An Anthropological Study of the European Witch-Hunts- Second Printing
Witch-Hunting, Terror, and Social Control 255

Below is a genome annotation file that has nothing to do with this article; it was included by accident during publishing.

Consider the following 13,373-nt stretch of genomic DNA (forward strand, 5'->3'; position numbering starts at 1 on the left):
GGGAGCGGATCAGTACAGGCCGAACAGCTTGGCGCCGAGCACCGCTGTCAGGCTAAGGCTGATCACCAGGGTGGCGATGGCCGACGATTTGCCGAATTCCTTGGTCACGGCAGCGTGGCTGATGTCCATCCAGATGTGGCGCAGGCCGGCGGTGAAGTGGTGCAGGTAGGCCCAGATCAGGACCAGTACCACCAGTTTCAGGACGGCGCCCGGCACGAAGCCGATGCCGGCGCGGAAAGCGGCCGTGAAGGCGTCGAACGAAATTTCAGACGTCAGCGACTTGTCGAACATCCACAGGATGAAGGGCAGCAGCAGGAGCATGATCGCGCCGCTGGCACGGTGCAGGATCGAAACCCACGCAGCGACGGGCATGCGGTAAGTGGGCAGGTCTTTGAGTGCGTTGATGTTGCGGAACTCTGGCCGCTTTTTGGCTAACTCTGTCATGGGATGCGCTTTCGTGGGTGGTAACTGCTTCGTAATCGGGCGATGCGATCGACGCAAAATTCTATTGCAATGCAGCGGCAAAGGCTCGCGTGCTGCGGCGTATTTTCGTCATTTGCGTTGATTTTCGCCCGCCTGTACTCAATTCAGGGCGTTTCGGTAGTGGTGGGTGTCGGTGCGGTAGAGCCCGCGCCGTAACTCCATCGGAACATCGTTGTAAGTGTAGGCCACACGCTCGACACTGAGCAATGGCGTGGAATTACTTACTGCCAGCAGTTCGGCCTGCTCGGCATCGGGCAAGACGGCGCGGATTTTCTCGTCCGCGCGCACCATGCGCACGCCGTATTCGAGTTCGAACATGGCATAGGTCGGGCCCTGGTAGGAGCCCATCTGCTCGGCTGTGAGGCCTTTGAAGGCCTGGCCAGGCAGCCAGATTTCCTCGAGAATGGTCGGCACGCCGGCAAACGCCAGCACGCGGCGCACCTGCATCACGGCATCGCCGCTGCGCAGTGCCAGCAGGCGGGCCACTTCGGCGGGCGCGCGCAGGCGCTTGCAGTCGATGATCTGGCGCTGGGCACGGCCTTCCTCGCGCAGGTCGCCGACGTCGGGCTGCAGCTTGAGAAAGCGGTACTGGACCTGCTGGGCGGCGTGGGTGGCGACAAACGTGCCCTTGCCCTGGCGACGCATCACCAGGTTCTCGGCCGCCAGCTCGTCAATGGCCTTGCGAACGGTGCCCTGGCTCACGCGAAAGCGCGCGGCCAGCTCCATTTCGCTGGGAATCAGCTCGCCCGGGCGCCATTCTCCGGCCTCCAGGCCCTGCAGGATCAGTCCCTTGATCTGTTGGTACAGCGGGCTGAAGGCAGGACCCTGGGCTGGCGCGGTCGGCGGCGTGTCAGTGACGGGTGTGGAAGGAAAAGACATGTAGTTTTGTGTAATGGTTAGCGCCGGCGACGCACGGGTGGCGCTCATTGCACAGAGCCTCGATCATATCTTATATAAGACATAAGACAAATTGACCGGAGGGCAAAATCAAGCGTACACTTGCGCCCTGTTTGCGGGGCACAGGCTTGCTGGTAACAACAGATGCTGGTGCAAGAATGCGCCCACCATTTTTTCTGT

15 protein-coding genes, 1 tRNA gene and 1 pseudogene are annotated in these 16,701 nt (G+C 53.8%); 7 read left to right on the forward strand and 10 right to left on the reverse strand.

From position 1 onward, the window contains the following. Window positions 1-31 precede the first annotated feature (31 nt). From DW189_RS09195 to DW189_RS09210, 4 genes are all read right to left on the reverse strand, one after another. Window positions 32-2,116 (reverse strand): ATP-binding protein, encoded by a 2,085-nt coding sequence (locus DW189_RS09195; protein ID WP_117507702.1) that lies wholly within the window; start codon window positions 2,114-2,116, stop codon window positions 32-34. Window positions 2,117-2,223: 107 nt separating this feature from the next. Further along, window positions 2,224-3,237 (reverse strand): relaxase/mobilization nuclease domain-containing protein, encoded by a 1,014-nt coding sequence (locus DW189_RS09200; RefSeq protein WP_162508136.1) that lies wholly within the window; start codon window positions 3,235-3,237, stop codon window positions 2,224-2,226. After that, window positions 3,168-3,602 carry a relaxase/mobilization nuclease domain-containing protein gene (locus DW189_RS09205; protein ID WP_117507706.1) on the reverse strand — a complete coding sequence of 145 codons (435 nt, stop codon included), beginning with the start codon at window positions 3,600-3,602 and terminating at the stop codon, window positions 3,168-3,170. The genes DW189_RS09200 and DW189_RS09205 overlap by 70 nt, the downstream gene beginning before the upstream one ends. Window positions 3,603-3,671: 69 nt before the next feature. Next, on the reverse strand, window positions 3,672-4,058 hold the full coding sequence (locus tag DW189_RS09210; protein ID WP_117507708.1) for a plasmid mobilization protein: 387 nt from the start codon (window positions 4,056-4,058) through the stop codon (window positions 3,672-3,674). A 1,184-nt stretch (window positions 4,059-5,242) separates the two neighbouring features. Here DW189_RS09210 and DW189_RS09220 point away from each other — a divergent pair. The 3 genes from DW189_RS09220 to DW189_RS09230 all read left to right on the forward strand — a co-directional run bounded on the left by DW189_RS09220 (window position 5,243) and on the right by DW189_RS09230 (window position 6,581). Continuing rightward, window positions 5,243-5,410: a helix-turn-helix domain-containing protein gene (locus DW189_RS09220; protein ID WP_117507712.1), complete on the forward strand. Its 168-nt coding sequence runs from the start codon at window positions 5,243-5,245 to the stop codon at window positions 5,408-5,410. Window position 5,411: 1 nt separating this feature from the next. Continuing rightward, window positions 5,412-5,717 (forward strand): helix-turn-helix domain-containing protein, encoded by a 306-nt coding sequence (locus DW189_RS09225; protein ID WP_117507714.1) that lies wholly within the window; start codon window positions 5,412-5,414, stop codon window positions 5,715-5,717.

Chapter Nine Witch-Hunting, Terror, and Social Control In the preceding chapters I have examined three aspects of the witch-persecutions: the acts of violence, coercion, and terrorism perpetrated by the engineers of the witch-hunts; the material conditions that inspired such acts; and the ideological means through which the witch-hammerers justified their actions. Here I wish to address several specific questions: why witches were persecuted; what effects these persecutions had on local communities; and why the witch-hunts lasted for so long. Between 1550 and 1630 the witch-persecutions reached an unprecedented crescendo. This intense period of witch-hunting coincided with a time of prodigious calamities, as western Europe was jolted by profound economic crises, the trauma of the Reformation, incessant warfare, and recurrent outbreaks of the plague. To many, these events portended the capitulation and destruction of Christendom, the citadel of light besieged by the legions of darkness. The increase in witchcraft and sorcery marked this melancholy age of disasters and misfortunes. Witches and sorcerers were multiplying daily, exasperated demonologists clamored, and this was an affront to God. Thus, the Almighty, moved to righteous wrath, was assailing mankind with famines, wars, pestilence, and manifold tribulations. Del Rio explained the reasons for the innumerable adversities besetting Europe by citing Isaiah's condemnation of Babylon: "All things are come upon thee because of the multitude of thy sorceries and for the great hardiness of thy enchanters."1 To appease God, witches and sorcerers, the perfidious sowers of evil and disorder, had to be eradicated at all costs....
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